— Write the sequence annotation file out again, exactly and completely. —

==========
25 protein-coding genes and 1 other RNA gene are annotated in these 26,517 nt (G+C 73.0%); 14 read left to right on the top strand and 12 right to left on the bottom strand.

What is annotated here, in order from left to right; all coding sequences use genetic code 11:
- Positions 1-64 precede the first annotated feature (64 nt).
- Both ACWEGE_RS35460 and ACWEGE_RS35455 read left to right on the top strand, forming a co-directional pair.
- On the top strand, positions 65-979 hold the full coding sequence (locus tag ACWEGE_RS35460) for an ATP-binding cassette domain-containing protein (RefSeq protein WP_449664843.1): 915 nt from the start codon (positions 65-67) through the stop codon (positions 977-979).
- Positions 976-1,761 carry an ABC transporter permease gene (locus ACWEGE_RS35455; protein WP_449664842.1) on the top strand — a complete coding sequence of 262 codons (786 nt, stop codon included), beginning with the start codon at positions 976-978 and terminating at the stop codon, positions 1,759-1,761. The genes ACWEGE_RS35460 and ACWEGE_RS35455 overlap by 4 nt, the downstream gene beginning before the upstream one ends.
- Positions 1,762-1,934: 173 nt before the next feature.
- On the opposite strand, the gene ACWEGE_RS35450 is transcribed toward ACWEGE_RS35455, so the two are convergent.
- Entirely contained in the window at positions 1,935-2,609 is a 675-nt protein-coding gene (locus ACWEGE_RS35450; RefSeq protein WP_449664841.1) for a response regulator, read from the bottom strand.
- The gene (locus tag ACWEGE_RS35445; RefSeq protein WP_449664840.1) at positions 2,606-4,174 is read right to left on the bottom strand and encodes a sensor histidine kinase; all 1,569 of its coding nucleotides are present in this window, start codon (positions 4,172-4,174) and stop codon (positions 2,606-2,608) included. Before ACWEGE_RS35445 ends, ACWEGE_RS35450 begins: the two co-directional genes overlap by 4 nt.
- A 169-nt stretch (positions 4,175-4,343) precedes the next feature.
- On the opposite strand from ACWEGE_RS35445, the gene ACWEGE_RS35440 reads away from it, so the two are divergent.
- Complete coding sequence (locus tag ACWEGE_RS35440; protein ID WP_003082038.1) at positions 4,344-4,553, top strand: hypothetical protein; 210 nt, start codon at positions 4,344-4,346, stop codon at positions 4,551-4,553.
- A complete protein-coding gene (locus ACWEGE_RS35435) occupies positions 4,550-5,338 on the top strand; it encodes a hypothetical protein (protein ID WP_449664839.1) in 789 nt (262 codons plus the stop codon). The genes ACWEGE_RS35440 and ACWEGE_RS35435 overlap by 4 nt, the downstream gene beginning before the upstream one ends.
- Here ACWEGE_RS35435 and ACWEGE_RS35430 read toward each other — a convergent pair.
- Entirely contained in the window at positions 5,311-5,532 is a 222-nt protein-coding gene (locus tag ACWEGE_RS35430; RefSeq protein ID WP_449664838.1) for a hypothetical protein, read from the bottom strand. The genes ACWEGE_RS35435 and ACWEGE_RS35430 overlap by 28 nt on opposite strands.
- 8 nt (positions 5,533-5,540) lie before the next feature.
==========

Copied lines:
25 protein-coding genes and 1 other RNA gene are annotated in these 26,517 nt (G+C 73.0%); 14 read left to right on the top strand and 12 right to left on the bottom strand.

What is annotated here, in order from left to right; all coding sequences use genetic code 11:
- Positions 1-64 precede the first annotated feature (64 nt).
- Both ACWEGE_RS35460 and ACWEGE_RS35455 read left to right on the top strand, forming a co-directional pair.
- On the top strand, positions 65-979 hold the full coding sequence (locus tag ACWEGE_RS35460) for an ATP-binding cassette domain-containing protein (RefSeq protein WP_449664843.1): 915 nt from the start codon (positions 65-67) through the stop codon (positions 977-979).
- Positions 976-1,761 carry an ABC transporter permease gene (locus ACWEGE_RS35455; protein WP_449664842.1) on the top strand — a complete coding sequence of 262 codons (786 nt, stop codon included), beginning with the start codon at positions 976-978 and terminating at the stop codon, positions 1,759-1,761. The genes ACWEGE_RS35460 and ACWEGE_RS35455 overlap by 4 nt, the downstream gene beginning before the upstream one ends.
- Positions 1,762-1,934: 173 nt before the next feature.
- On the opposite strand, the gene ACWEGE_RS35450 is transcribed toward ACWEGE_RS35455, so the two are convergent.
- Entirely contained in the window at positions 1,935-2,609 is a 675-nt protein-coding gene (locus ACWEGE_RS35450; RefSeq protein WP_449664841.1) for a response regulator, read from the bottom strand.
- The gene (locus tag ACWEGE_RS35445; RefSeq protein WP_449664840.1) at positions 2,606-4,174 is read right to left on the bottom strand and encodes a sensor histidine kinase; all 1,569 of its coding nucleotides are present in this window, start codon (positions 4,172-4,174) and stop codon (positions 2,606-2,608) included. Before ACWEGE_RS35445 ends, ACWEGE_RS35450 begins: the two co-directional genes overlap by 4 nt.
- A 169-nt stretch (positions 4,175-4,343) precedes the next feature.
- On the opposite strand from ACWEGE_RS35445, the gene ACWEGE_RS35440 reads away from it, so the two are divergent.
- Complete coding sequence (locus tag ACWEGE_RS35440; protein ID WP_003082038.1) at positions 4,344-4,553, top strand: hypothetical protein; 210 nt, start codon at positions 4,344-4,346, stop codon at positions 4,551-4,553.
- A complete protein-coding gene (locus ACWEGE_RS35435) occupies positions 4,550-5,338 on the top strand; it encodes a hypothetical protein (protein ID WP_449664839.1) in 789 nt (262 codons plus the stop codon). The genes ACWEGE_RS35440 and ACWEGE_RS35435 overlap by 4 nt, the downstream gene beginning before the upstream one ends.
- Here ACWEGE_RS35435 and ACWEGE_RS35430 read toward each other — a convergent pair.
- Entirely contained in the window at positions 5,311-5,532 is a 222-nt protein-coding gene (locus tag ACWEGE_RS35430; RefSeq protein ID WP_449664838.1) for a hypothetical protein, read from the bottom strand. The genes ACWEGE_RS35435 and ACWEGE_RS35430 overlap by 28 nt on opposite strands.
- 8 nt (positions 5,533-5,540) lie before the next feature.